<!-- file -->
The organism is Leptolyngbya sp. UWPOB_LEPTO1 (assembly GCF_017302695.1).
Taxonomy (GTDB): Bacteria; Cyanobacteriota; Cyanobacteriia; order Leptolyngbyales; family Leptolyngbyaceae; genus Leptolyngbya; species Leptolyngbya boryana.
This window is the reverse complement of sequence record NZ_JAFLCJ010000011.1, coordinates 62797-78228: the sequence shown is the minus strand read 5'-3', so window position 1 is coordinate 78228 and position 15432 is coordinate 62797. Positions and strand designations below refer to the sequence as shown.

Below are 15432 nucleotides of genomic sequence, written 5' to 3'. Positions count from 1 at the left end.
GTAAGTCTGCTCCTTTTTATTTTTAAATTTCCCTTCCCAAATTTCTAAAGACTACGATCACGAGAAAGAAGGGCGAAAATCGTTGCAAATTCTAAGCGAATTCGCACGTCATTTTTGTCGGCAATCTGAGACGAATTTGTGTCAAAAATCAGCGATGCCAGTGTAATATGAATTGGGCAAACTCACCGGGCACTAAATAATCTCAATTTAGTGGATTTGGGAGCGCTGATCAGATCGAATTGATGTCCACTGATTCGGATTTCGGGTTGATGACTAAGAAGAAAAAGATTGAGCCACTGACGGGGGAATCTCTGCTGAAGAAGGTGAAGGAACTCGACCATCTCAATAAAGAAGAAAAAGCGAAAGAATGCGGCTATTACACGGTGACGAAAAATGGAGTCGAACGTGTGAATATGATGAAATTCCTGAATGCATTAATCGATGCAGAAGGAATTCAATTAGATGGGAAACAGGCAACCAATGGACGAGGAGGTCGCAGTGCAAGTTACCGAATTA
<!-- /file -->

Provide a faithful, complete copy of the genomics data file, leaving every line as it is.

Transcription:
The organism is Leptolyngbya sp. UWPOB_LEPTO1 (assembly GCF_017302695.1).
Taxonomy (GTDB): Bacteria; Cyanobacteriota; Cyanobacteriia; order Leptolyngbyales; family Leptolyngbyaceae; genus Leptolyngbya; species Leptolyngbya boryana.
This window is the reverse complement of sequence record NZ_JAFLCJ010000011.1, coordinates 62797-78228: the sequence shown is the minus strand read 5'-3', so window position 1 is coordinate 78228 and position 15432 is coordinate 62797. Positions and strand designations below refer to the sequence as shown.

Below are 15432 nucleotides of genomic sequence, written 5' to 3'. Positions count from 1 at the left end.
GTAAGTCTGCTCCTTTTTATTTTTAAATTTCCCTTCCCAAATTTCTAAAGACTACGATCACGAGAAAGAAGGGCGAAAATCGTTGCAAATTCTAAGCGAATTCGCACGTCATTTTTGTCGGCAATCTGAGACGAATTTGTGTCAAAAATCAGCGATGCCAGTGTAATATGAATTGGGCAAACTCACCGGGCACTAAATAATCTCAATTTAGTGGATTTGGGAGCGCTGATCAGATCGAATTGATGTCCACTGATTCGGATTTCGGGTTGATGACTAAGAAGAAAAAGATTGAGCCACTGACGGGGGAATCTCTGCTGAAGAAGGTGAAGGAACTCGACCATCTCAATAAAGAAGAAAAAGCGAAAGAATGCGGCTATTACACGGTGACGAAAAATGGAGTCGAACGTGTGAATATGATGAAATTCCTGAATGCATTAATCGATGCAGAAGGAATTCAATTAGATGGGAAACAGGCAACCAATGGACGAGGAGGTCGCAGTGCAAGTTACCGAATTA